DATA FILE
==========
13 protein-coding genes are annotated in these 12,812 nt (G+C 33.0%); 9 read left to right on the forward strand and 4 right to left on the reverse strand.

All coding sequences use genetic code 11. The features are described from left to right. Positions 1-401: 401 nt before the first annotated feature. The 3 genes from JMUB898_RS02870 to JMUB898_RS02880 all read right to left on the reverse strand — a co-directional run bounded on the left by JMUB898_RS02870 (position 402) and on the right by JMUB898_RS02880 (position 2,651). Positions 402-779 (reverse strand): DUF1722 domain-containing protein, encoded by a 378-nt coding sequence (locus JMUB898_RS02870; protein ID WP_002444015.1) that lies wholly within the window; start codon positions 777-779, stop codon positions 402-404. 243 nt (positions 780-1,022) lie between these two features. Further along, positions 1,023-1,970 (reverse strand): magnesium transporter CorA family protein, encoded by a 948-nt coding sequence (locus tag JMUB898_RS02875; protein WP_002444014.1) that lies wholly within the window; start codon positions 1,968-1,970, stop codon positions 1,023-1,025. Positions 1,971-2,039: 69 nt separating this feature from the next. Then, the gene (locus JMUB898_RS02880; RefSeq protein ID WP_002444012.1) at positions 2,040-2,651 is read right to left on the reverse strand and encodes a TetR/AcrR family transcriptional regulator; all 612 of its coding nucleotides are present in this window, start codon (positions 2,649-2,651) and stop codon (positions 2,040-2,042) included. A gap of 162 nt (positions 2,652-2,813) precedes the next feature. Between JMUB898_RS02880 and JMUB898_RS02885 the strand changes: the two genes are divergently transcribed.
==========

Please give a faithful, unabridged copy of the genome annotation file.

13 protein-coding genes are annotated in these 12,812 nt (G+C 33.0%); 9 read left to right on the forward strand and 4 right to left on the reverse strand.

All coding sequences use genetic code 11. The features are described from left to right. Positions 1-401: 401 nt before the first annotated feature. The 3 genes from JMUB898_RS02870 to JMUB898_RS02880 all read right to left on the reverse strand — a co-directional run bounded on the left by JMUB898_RS02870 (position 402) and on the right by JMUB898_RS02880 (position 2,651). Positions 402-779 (reverse strand): DUF1722 domain-containing protein, encoded by a 378-nt coding sequence (locus JMUB898_RS02870; protein ID WP_002444015.1) that lies wholly within the window; start codon positions 777-779, stop codon positions 402-404. 243 nt (positions 780-1,022) lie between these two features. Further along, positions 1,023-1,970 (reverse strand): magnesium transporter CorA family protein, encoded by a 948-nt coding sequence (locus tag JMUB898_RS02875; protein WP_002444014.1) that lies wholly within the window; start codon positions 1,968-1,970, stop codon positions 1,023-1,025. Positions 1,971-2,039: 69 nt separating this feature from the next. Then, the gene (locus JMUB898_RS02880; RefSeq protein ID WP_002444012.1) at positions 2,040-2,651 is read right to left on the reverse strand and encodes a TetR/AcrR family transcriptional regulator; all 612 of its coding nucleotides are present in this window, start codon (positions 2,649-2,651) and stop codon (positions 2,040-2,042) included. A gap of 162 nt (positions 2,652-2,813) precedes the next feature. Between JMUB898_RS02880 and JMUB898_RS02885 the strand changes: the two genes are divergently transcribed.